The New Girlfriend Review

François Ozon is best known for finding darkness in the undergrowth, getting under the skin of his characters and audiences and bringing them as close to the edge as possible – pushing them into the woods before bringing them out anew. Well, his latest feature, The New Girlfriend is both the same and very different. Whilst The New Girlfriend is a much lighter and often more breezy film than his previous outings, it nonetheless is no more important, satisfying and boundary pushing than Swimming Pool, In The House & 8 Women. Based upon the short story by Ruth Rendell with some very significant changes, Ozon’s latest story stars Romain Duris as never seen before opposite Anaïs Demoustier in a tale, which frankly and openly discusses sexuality, gender and emotion in a way so rarely seen on screen.

What Ozon so wonderfully evokes in The New Girlfriend is something close to the earlier work of Pedro Almodovar; it’s flashy, colourful, funny and fabulous, but never forgetting what it is trying to explore or tell the audience. The film begins with a montage sequence, going through the life of Claire (played by Demoustier when she is an adult) and her friend Laura (played by Isild Le Besco as an adult), they are besties forever and do everything together even finding boyfriends and then husbands. But things take a sad turn when Laura dies after the birth of her first child, leaving Claire heart broken but having made a promise to look after Laura’s child and husband, David (Duris). The problem is David has a secret, something he has kept hidden from Claire and her husband, Gilles (Raphaël Personnaz) the entire time they have known each other.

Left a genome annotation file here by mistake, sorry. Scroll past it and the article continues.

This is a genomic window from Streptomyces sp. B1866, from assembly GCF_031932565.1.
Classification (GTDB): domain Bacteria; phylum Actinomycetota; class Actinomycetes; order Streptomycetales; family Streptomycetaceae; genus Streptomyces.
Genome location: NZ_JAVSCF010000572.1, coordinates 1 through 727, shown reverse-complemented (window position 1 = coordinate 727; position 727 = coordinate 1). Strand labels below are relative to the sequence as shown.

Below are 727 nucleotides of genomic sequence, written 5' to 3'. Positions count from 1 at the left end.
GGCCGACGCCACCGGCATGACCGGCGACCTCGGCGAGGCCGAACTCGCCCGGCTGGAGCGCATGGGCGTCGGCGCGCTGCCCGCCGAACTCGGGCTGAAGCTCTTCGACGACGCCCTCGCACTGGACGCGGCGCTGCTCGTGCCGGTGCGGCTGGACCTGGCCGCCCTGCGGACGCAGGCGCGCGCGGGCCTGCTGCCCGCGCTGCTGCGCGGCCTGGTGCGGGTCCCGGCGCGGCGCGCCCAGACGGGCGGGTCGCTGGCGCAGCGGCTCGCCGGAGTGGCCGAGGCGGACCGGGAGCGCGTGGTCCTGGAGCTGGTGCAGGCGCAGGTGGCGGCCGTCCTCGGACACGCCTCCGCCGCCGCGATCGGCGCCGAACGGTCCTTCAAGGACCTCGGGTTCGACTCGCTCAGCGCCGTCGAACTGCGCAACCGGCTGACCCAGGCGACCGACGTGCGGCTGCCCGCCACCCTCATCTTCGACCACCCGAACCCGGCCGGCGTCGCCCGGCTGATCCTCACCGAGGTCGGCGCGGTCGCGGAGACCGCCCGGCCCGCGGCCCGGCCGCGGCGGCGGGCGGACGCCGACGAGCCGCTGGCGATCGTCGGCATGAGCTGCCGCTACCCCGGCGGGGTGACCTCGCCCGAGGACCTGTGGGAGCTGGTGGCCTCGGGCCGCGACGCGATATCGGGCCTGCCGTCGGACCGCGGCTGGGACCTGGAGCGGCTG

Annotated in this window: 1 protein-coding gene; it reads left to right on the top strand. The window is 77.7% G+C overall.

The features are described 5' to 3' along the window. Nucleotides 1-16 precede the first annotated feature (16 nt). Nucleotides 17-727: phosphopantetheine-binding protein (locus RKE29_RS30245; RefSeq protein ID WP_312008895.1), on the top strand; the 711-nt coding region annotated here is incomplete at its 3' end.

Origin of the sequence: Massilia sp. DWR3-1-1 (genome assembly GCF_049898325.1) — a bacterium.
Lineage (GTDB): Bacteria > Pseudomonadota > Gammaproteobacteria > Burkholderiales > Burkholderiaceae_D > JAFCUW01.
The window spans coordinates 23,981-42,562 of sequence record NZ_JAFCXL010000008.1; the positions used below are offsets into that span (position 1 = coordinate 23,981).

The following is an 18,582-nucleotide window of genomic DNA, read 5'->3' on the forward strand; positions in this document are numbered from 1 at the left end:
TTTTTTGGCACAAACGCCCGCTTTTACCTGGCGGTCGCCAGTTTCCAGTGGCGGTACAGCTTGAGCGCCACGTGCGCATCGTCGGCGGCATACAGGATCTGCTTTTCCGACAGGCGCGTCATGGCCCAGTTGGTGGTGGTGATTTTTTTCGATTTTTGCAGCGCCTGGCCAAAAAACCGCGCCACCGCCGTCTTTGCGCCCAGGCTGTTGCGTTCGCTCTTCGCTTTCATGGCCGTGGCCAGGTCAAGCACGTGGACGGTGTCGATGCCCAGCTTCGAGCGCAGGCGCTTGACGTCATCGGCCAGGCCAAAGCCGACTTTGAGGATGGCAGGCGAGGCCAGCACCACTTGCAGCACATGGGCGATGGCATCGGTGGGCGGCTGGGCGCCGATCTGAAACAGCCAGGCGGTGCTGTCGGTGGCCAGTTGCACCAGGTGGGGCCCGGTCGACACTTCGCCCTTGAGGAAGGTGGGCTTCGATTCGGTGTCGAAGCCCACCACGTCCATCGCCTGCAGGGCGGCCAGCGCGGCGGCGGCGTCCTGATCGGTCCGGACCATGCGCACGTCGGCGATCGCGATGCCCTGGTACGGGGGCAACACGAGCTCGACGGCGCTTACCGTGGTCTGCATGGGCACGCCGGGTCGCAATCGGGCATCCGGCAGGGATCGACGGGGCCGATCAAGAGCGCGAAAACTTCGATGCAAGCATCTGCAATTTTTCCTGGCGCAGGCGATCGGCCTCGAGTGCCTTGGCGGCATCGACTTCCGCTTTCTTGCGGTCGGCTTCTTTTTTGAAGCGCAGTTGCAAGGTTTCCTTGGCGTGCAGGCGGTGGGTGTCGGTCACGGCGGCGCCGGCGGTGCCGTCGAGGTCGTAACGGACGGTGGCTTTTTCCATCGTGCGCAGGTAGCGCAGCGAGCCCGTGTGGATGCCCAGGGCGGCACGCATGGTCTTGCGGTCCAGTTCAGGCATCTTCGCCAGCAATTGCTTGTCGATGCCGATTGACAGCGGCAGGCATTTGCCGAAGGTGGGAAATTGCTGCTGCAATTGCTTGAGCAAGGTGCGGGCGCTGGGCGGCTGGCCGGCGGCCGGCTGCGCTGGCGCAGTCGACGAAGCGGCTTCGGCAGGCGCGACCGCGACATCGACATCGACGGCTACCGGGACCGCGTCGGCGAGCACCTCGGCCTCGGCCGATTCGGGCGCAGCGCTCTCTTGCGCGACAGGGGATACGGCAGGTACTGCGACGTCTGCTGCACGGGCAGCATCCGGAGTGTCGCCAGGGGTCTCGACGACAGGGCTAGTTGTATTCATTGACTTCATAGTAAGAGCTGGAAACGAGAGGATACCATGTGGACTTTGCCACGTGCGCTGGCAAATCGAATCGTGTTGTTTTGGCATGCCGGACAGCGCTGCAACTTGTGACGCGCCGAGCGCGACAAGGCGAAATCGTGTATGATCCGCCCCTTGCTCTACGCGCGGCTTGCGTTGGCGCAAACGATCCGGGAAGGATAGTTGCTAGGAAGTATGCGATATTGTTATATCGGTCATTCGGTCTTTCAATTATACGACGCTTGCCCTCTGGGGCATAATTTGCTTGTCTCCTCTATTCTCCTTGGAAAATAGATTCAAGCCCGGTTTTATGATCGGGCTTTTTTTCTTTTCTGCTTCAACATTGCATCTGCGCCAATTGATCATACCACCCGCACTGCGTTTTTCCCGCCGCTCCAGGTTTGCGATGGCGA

The New Girlfriend is a film of mirrors; from the use of music, to the situations that the characters find themselves in and it is a film that cleverly and uniquely pushes the characters to the edge – somewhere they could never imagine finding themselves. David’s secret is that he has a penchant for dressing up in women’s clothes, which of course could come as a shock if you’d only ever known him as your best friend’s husband. Suddenly Claire’s life is thrown into free fall as she has so quietly balance her life with her loving husband with her secret friendship with David’s alter ego, Virginia. But as this is an Ozon film, the path doesn’t unfold smoothly and Claire is immediately let wondering over her own sexuality and whether the type of relationship she is having with David/Virginia is in fact an affair of some sort.

Where Ozon works best is his riffing of several different genres together, he manages to mould together a film that is funny, dramatic, emotional and absorbing. There is tension in the eyes of the central three as Gilles questions more and more of what his wife is up to. Claire is falling apart at the seams but her best moments are when she is completely relaxed and settled around Virginia – she has forgotten about the upset of losing her best friend and finds solace in what can only be described as the next best thing; the new girlfriend.

The central performances from both Duris and Demoustier are fantastic, they willingly bounce from one to the other despite the genre of the moment. Duris especially, gives totally into his character as Virginia, perfectly walking in high heels. There is a subtle but important change in his attitude and his gait when he wears the women’s clothes and it’s fascinating to watch on screen.

Once again, Ozon has created a world that the audience simply will not want to leave. Whereas this story has departed somewhat from the source text, the inspiration is very much there, creating the same sense of tension and intrigue as the original story. A slick and tender story of gender bending, especially around a time in France when sexuality and genre is constantly being called into question, The New Girlfriend is daring, beautifully shot and an admirable example of French cinema today.

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